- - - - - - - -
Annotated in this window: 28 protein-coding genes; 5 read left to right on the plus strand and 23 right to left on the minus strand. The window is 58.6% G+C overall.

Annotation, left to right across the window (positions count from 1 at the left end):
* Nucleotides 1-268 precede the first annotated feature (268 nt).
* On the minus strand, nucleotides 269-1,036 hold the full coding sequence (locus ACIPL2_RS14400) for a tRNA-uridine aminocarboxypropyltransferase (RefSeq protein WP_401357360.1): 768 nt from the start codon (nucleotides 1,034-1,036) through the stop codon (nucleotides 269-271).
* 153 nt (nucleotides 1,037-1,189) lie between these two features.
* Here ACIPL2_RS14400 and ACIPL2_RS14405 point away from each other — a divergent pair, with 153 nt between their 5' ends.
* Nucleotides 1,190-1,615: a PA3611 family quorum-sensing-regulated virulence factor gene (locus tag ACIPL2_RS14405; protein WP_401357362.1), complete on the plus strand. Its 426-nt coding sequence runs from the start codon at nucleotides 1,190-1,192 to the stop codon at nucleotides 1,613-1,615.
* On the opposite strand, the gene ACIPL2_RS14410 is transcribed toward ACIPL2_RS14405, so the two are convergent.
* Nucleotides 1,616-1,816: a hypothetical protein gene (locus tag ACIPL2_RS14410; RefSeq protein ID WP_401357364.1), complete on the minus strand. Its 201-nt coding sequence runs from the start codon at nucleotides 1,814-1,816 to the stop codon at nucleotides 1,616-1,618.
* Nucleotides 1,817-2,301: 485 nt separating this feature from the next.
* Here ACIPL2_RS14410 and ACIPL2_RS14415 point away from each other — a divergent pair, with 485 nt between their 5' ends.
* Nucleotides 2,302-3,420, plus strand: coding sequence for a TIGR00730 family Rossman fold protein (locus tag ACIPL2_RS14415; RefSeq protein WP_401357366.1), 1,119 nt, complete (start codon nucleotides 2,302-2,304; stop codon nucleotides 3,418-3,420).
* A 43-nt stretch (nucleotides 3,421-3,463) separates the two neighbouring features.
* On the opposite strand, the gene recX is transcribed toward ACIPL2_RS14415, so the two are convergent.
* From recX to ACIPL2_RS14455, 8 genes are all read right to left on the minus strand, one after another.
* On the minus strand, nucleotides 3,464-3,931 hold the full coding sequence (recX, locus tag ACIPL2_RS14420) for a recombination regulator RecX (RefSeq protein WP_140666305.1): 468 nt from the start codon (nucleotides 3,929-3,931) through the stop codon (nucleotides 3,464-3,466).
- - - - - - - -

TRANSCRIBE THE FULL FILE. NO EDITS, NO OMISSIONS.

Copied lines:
Annotated in this window: 28 protein-coding genes; 5 read left to right on the plus strand and 23 right to left on the minus strand. The window is 58.6% G+C overall.

Annotation, left to right across the window (positions count from 1 at the left end):
* Nucleotides 1-268 precede the first annotated feature (268 nt).
* On the minus strand, nucleotides 269-1,036 hold the full coding sequence (locus ACIPL2_RS14400) for a tRNA-uridine aminocarboxypropyltransferase (RefSeq protein WP_401357360.1): 768 nt from the start codon (nucleotides 1,034-1,036) through the stop codon (nucleotides 269-271).
* 153 nt (nucleotides 1,037-1,189) lie between these two features.
* Here ACIPL2_RS14400 and ACIPL2_RS14405 point away from each other — a divergent pair, with 153 nt between their 5' ends.
* Nucleotides 1,190-1,615: a PA3611 family quorum-sensing-regulated virulence factor gene (locus tag ACIPL2_RS14405; protein WP_401357362.1), complete on the plus strand. Its 426-nt coding sequence runs from the start codon at nucleotides 1,190-1,192 to the stop codon at nucleotides 1,613-1,615.
* On the opposite strand, the gene ACIPL2_RS14410 is transcribed toward ACIPL2_RS14405, so the two are convergent.
* Nucleotides 1,616-1,816: a hypothetical protein gene (locus tag ACIPL2_RS14410; RefSeq protein ID WP_401357364.1), complete on the minus strand. Its 201-nt coding sequence runs from the start codon at nucleotides 1,814-1,816 to the stop codon at nucleotides 1,616-1,618.
* Nucleotides 1,817-2,301: 485 nt separating this feature from the next.
* Here ACIPL2_RS14410 and ACIPL2_RS14415 point away from each other — a divergent pair, with 485 nt between their 5' ends.
* Nucleotides 2,302-3,420, plus strand: coding sequence for a TIGR00730 family Rossman fold protein (locus tag ACIPL2_RS14415; RefSeq protein WP_401357366.1), 1,119 nt, complete (start codon nucleotides 2,302-2,304; stop codon nucleotides 3,418-3,420).
* A 43-nt stretch (nucleotides 3,421-3,463) separates the two neighbouring features.
* On the opposite strand, the gene recX is transcribed toward ACIPL2_RS14415, so the two are convergent.
* From recX to ACIPL2_RS14455, 8 genes are all read right to left on the minus strand, one after another.
* On the minus strand, nucleotides 3,464-3,931 hold the full coding sequence (recX, locus tag ACIPL2_RS14420) for a recombination regulator RecX (RefSeq protein WP_140666305.1): 468 nt from the start codon (nucleotides 3,929-3,931) through the stop codon (nucleotides 3,464-3,466).